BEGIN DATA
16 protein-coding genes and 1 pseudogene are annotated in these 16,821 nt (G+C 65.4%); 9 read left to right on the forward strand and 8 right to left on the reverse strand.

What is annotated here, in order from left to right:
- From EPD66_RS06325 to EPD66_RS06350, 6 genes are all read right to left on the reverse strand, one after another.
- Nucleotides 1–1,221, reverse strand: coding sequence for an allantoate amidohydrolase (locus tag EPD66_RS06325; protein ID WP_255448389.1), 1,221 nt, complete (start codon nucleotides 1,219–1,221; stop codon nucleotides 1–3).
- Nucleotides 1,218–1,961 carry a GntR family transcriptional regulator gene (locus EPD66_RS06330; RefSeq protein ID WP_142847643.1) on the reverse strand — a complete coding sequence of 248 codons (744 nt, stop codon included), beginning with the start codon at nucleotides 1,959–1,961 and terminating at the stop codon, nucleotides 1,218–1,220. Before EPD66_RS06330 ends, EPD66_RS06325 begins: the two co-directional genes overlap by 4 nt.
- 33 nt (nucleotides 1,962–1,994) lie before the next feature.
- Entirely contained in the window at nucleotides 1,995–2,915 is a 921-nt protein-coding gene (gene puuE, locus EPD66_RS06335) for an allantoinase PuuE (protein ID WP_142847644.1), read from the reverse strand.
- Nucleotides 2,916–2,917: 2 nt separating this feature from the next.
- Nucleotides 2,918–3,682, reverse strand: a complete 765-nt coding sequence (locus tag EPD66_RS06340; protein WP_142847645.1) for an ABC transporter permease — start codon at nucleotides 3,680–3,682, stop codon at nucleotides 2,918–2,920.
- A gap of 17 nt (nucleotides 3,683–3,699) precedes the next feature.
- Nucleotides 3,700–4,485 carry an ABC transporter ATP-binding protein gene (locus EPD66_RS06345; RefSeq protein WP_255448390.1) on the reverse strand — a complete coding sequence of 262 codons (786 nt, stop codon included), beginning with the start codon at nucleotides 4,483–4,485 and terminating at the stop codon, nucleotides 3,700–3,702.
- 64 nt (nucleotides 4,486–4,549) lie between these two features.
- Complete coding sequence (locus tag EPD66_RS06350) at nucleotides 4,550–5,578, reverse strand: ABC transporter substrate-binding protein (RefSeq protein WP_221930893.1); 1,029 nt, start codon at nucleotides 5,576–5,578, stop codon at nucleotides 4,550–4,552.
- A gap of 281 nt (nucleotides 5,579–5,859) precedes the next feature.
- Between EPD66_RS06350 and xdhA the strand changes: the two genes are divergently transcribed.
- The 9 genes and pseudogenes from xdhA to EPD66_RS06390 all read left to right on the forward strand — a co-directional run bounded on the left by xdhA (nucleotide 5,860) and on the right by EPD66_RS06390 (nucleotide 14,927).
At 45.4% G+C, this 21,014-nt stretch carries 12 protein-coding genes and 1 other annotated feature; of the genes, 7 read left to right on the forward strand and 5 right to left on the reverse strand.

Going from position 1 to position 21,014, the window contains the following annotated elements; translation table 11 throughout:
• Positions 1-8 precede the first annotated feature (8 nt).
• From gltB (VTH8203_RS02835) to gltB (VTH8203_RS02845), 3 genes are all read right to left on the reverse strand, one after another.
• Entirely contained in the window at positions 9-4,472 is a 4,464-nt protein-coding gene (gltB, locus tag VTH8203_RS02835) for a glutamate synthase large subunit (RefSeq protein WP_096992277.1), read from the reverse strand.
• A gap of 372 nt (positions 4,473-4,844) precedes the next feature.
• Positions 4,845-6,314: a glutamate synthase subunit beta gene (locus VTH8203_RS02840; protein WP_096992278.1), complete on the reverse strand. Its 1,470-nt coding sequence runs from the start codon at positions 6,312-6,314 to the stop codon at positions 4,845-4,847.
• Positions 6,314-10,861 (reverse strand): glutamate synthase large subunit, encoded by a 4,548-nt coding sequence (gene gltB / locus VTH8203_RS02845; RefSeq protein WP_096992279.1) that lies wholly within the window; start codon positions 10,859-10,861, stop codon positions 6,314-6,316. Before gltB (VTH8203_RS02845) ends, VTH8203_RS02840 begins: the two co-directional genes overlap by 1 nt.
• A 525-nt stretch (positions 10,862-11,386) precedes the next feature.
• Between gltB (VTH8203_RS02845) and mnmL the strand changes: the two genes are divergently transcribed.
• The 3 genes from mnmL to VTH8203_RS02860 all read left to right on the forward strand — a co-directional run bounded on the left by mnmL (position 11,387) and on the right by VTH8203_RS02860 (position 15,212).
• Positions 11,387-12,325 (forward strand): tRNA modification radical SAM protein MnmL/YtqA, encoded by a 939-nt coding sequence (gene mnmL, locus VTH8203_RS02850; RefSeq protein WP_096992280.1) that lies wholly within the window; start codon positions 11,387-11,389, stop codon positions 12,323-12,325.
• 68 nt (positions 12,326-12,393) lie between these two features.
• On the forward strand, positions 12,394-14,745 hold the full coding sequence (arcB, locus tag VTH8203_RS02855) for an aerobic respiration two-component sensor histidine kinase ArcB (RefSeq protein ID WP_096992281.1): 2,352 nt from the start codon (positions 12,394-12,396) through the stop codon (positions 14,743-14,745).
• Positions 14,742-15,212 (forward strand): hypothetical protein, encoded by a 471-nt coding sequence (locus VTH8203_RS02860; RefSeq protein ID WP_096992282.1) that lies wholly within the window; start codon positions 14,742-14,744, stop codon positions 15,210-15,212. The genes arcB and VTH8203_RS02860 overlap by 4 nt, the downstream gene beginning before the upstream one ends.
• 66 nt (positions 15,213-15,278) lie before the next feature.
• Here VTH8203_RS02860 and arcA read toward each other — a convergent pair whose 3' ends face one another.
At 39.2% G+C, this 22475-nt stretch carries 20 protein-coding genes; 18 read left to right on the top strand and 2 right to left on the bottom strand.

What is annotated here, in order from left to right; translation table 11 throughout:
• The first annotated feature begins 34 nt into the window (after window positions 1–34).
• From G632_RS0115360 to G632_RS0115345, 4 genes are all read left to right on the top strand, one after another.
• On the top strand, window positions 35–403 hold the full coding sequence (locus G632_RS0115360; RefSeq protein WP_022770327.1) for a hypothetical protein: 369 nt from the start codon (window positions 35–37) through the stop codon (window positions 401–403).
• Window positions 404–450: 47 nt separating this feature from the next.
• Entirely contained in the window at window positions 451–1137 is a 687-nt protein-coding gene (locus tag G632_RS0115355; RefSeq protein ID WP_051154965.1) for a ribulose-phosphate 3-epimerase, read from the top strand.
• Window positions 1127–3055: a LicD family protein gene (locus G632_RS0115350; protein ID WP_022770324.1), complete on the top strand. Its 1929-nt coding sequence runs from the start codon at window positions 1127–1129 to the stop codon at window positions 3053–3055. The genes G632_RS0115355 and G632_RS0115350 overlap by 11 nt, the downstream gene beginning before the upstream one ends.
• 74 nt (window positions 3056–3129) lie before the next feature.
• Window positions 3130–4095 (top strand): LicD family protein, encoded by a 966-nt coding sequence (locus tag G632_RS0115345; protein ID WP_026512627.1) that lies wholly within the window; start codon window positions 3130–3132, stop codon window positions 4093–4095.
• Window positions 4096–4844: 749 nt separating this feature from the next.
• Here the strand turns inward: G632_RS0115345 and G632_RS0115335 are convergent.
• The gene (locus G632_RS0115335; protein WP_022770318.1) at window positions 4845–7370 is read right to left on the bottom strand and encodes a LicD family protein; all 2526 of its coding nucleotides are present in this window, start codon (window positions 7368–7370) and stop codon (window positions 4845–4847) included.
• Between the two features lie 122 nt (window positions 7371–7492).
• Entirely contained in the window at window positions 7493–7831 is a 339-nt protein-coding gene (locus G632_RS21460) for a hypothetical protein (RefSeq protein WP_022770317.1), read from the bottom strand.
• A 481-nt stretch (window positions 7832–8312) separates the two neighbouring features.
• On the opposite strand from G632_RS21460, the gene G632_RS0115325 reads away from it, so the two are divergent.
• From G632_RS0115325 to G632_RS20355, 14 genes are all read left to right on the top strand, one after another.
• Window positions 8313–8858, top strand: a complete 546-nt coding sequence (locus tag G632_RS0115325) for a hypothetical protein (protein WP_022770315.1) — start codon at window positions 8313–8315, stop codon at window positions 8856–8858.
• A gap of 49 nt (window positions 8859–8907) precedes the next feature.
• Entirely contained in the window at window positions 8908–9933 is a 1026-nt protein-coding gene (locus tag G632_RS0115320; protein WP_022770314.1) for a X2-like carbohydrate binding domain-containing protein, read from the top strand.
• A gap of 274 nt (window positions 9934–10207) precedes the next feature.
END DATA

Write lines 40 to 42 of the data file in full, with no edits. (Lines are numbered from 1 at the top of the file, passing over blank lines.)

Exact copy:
• Entirely contained in the window at window positions 451–1137 is a 687-nt protein-coding gene (locus tag G632_RS0115355; RefSeq protein ID WP_051154965.1) for a ribulose-phosphate 3-epimerase, read from the top strand.
• Window positions 1127–3055: a LicD family protein gene (locus G632_RS0115350; protein ID WP_022770324.1), complete on the top strand. Its 1929-nt coding sequence runs from the start codon at window positions 1127–1129 to the stop codon at window positions 3053–3055. The genes G632_RS0115355 and G632_RS0115350 overlap by 11 nt, the downstream gene beginning before the upstream one ends.
• 74 nt (window positions 3056–3129) lie before the next feature.